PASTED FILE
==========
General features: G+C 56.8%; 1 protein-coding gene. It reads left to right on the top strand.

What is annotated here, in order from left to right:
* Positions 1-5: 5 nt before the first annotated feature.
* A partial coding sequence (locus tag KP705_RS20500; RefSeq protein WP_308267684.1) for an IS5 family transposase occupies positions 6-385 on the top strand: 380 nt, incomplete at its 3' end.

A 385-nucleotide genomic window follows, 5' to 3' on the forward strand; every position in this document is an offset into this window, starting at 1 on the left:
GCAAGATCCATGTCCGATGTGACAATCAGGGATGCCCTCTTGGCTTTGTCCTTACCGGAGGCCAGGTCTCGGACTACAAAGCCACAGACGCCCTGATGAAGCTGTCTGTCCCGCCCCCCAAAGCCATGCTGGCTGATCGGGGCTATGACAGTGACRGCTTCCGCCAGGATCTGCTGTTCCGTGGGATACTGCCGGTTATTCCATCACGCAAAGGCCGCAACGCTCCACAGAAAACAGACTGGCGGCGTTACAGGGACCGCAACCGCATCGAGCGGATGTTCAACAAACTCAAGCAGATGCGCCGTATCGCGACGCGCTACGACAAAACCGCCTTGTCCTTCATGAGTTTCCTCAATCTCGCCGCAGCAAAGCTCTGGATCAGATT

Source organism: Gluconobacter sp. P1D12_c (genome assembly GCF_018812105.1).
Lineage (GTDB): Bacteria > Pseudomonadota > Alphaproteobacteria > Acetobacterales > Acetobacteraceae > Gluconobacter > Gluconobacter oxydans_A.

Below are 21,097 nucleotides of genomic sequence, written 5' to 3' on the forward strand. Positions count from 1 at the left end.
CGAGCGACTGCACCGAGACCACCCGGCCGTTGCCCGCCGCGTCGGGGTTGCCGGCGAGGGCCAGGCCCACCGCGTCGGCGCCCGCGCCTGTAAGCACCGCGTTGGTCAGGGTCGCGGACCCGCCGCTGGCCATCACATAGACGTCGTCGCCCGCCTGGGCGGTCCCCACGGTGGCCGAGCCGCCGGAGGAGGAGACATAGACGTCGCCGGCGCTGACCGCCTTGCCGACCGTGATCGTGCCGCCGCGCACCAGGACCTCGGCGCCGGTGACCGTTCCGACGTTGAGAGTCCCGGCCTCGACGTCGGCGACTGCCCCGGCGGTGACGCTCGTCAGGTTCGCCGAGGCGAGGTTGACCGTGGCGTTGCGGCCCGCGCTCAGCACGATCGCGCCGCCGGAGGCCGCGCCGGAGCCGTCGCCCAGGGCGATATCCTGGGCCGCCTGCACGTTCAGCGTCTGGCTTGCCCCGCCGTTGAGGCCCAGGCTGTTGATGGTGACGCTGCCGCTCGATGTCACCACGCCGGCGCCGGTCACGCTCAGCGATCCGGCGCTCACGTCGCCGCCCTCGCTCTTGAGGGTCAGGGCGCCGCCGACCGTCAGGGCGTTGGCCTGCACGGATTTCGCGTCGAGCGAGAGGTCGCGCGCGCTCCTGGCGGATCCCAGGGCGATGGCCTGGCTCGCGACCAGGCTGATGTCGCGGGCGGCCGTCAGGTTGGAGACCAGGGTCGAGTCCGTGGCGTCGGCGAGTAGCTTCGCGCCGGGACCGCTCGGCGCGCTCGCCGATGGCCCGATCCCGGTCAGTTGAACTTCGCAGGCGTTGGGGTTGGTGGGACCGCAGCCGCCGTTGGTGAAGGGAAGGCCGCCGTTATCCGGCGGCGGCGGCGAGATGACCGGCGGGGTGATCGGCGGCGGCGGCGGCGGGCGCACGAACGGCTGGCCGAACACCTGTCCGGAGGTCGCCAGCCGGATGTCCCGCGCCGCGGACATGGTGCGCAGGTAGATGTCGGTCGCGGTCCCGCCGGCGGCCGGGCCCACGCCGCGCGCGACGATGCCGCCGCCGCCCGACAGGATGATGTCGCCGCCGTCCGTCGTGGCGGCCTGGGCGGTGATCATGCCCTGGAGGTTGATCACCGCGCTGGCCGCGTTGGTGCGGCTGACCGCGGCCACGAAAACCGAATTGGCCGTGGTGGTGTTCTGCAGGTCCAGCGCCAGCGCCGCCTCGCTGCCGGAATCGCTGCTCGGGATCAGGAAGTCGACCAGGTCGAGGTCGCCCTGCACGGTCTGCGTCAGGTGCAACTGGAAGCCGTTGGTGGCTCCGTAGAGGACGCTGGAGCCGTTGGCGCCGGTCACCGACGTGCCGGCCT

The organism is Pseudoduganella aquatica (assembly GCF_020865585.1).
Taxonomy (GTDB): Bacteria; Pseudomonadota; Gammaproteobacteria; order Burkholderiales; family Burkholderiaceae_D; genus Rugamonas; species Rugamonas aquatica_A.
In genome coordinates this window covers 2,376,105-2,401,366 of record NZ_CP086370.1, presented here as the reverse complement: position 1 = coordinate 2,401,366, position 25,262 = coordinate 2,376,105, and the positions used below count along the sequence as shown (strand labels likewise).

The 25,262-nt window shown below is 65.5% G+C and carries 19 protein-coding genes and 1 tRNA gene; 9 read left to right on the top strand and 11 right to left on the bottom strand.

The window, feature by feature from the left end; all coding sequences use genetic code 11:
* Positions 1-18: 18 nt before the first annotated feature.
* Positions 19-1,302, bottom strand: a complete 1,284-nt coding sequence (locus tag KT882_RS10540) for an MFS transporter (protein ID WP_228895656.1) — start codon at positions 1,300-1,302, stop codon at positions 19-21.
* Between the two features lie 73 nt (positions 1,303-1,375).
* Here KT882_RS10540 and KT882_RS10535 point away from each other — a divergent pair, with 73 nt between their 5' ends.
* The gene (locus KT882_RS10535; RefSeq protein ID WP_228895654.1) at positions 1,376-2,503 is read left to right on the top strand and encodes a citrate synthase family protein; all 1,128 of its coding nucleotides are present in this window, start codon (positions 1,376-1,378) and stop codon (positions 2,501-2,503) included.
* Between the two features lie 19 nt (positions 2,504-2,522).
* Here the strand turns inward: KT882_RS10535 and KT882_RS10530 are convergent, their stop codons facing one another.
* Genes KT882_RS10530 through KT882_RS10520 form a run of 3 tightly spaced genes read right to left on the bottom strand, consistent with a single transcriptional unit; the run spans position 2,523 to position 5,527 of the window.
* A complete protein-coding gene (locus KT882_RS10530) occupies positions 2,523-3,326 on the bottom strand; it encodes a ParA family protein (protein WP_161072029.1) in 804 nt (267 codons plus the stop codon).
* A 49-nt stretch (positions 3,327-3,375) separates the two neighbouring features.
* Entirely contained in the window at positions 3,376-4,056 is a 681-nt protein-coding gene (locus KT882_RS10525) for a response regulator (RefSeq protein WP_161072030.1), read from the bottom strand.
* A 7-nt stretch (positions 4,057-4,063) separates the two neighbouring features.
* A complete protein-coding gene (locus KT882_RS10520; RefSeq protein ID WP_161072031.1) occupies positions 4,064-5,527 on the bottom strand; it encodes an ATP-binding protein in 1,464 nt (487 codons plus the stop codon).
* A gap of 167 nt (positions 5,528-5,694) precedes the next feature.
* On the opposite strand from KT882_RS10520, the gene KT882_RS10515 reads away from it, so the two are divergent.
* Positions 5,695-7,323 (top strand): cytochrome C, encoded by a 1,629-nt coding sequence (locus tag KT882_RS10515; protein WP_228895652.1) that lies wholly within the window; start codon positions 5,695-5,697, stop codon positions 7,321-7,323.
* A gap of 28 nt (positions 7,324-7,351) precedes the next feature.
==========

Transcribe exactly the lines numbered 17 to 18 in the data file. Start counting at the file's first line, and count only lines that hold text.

* Positions 19-1,302, bottom strand: a complete 1,284-nt coding sequence (locus tag KT882_RS10540) for an MFS transporter (protein ID WP_228895656.1) — start codon at positions 1,300-1,302, stop codon at positions 19-21.
* Between the two features lie 73 nt (positions 1,303-1,375).